Assassins quest, p.11
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       Assassins Quest, p.11
 

         Part #3 of Farseer Trilogy series by Robin Hobb

  “Well, I’d wager you could say that about anywhere in the Six Duchies, at least the coastal ones. The saying now is that we get new taxes more often than we get a new moon. ” He glanced about us as if he could see, and I guessed he had not been blind long. “And the other new saying is that half the taxes go to feed the Farrowmen who collect them. ”

  “Josh!” one of his partners rebuked him, and he turned to her with a smile.

  “You can’t tell me there are any about just now, Honey. I’ve a nose that could smell a Farrowman at a hundred paces. ”

  “And can you smell who you are talking to, then?” she asked him wryly. Honey was the older of the two women, perhaps my age.

  “A lad a bit down on his luck, I’d say. And therefore, not some fat Farrowman come to collect taxes. Besides, I knew he couldn’t be one of Bright’s collectors the moment he started sniveling over the price of dinner. When have you known one of them to pay for anything at an inn or tavern?”

  I frowned to myself at that. When Shrewd had been on the throne, nothing was taken by his soldiers or tax collectors without some recompense offered. Evidently it was a nicety Lord Bright did not observe, at least in Buck. But it did recall me to my own manners.

  “May I offer to refill your mug, Harper Josh? And those of your companions as well?”

  “What’s this?” asked the old man, between a smile and a raised eyebrow. “You growl about spending coin to fill your belly, but you’d put it down willingly to fill mugs for us?”

  “Shame to the lord that takes a minstrel’s songs, and leaves their throat dry from the singing of it,” I replied with a smile.

  The women exchanged glances behind Josh’s back, and Honey asked me with gentle mockery, “And when were you last a lord, young fellow?”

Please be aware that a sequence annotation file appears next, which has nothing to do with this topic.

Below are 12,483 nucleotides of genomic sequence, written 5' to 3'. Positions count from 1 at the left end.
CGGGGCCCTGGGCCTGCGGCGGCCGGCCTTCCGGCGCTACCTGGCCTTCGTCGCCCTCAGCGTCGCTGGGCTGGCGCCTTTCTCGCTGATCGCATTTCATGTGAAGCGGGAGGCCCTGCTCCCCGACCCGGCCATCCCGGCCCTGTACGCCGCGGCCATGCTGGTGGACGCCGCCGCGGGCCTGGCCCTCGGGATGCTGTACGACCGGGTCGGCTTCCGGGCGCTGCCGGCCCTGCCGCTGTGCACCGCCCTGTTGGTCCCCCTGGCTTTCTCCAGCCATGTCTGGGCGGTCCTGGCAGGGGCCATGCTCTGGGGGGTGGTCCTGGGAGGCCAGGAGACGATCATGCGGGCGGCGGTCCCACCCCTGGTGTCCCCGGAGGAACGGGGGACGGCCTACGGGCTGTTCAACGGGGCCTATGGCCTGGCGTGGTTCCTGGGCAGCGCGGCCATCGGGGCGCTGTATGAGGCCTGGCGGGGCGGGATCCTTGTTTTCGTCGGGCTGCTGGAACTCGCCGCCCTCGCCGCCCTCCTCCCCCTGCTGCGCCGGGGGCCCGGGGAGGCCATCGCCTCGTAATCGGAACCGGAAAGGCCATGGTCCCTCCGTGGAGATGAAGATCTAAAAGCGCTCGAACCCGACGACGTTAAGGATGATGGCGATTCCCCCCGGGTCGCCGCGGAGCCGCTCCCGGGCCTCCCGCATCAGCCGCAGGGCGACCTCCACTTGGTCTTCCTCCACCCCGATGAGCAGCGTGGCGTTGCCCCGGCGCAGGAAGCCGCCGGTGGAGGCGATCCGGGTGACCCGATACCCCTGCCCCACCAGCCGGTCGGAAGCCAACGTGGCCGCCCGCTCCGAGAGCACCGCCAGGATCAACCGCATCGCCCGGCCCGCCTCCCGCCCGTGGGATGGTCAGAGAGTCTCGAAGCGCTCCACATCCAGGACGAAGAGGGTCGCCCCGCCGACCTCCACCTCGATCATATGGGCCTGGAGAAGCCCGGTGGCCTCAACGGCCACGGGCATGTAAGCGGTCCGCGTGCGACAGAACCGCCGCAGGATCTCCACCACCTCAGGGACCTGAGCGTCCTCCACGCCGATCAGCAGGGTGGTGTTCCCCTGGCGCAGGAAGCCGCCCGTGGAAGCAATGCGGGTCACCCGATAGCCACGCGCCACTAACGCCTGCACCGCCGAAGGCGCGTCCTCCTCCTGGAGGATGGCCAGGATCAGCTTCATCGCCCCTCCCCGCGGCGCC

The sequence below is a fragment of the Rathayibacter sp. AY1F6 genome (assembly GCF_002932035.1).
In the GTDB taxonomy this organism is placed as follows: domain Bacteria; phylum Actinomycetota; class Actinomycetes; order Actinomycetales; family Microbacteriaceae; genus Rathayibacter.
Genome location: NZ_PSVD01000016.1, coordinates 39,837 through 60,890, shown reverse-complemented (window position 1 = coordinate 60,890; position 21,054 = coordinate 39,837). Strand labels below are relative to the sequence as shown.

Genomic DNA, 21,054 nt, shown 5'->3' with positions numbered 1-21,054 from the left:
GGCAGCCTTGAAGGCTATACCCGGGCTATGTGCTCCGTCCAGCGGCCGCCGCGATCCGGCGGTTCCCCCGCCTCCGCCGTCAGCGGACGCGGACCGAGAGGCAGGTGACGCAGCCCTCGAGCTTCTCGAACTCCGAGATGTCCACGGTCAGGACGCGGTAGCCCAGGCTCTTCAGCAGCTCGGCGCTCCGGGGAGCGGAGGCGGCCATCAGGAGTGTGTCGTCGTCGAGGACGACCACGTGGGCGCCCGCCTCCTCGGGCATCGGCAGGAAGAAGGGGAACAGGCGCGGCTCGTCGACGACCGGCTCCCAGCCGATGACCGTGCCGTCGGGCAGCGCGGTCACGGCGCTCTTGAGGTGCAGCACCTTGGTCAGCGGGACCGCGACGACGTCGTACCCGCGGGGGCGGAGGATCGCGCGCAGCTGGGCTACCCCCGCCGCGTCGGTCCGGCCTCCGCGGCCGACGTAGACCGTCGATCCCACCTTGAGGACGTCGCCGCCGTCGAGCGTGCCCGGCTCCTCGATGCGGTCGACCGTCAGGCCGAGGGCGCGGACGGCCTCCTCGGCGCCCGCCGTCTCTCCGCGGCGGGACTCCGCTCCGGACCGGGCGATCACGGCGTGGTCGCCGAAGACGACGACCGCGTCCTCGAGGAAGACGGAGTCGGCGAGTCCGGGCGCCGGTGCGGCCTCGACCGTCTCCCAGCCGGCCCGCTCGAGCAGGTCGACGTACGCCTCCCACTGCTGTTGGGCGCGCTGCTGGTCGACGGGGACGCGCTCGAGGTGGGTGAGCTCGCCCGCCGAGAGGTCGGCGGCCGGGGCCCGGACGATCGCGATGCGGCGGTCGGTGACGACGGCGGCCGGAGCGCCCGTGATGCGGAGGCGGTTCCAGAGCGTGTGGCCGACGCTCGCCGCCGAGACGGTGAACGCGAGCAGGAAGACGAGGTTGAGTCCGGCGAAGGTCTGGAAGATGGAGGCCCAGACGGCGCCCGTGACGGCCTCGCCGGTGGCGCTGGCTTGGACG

“ ’Tis but a saying,” I said after a moment, awkwardly. “But I wouldn’t grudge the coin for the songs I’ve heard, especially if you’ve a bit of news to go with it. I’m headed up the river road; have you perchance just come down?”

  “No, we’re headed up that way ourselves,” put in the younger woman brightly. She was perhaps fourteen, with startlingly blue eyes. I saw the other woman make a hushing motion at her. She introduced them. “As you’ve heard, good sir, this is Harper Josh, and I am Honey. My cousin is Piper. And you are . . . ?”

  Two blunders in one short conversation. One, to speak as if I still resided at Buckkeep and these were visiting minstrels, and the other, to have no name planned out. I searched my mind for a name, and then after a bit too much of a pause, blurted out, “Cob. ” And then wondered with a shiver why I had taken to myself the name of a man I’d known and killed.

  “Well . . . Cob,” and Honey paused before saying the name just as I had, “we might have a bit of news for you, and we’d welcome a mug of anything, whether you’re lately a lord or not. Just who are you hoping we won’t have seen on the road looking for you?”

  “Beg pardon?” I asked quietly, and then lifted my own empty mug to signal the kitchen boy.

  “He’s a runaway prentice, Father,” Honey told her father with great certainty. “He carries a scribe’s case strapped to his bundle, but his hair’s grown out, and there’s not even a dot of ink on his fingers. ” She laughed at the chagrin on my face, little guessing the cause. “Oh, come . . . Cob, I’m a minstrel. When we aren’t singing, we’re witnessing anything we can to find a deed to base a song on. You can’t expect us not to notice things. ”

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  “I’m not a runaway apprentice,” I said quietly, but had no ready lie to follow the statement. How Chade would have rapped my knuckles over this blundering!

  “We don’t care if you are, lad,” Josh comforted me. “In any case, we haven’t heard any cry of angry scribers looking for lost apprentices. These days, most would be happy if their bound lads ran away . . . one less mouth to feed in hard times. ”

  “And a scriber’s boy scarcely gets a broken nose or a scarred face like that from a patient master,” Piper observed sympathetically. “So small blame to you if you did run away. ”

  The kitchen boy came at last, and they were merciful to my flat purse, ordering no more than mugs of beer for themselves. First Josh, and then the women came to share my table. The kitchen boy must have thought better of me for treating the minstrels well, for when he brought their mugs, he refilled mine as well, and did not charge me for it. Still, it broke another silver bit to coppers to pay for their drinks. I tried to be philosophical about it, and reminded myself to leave a copper bit for the boy when I left.

  “So, then,” I began when the boy had left, “what news from downriver, then?”

  “And have not you just come from there yourself?” Honey asked tartly.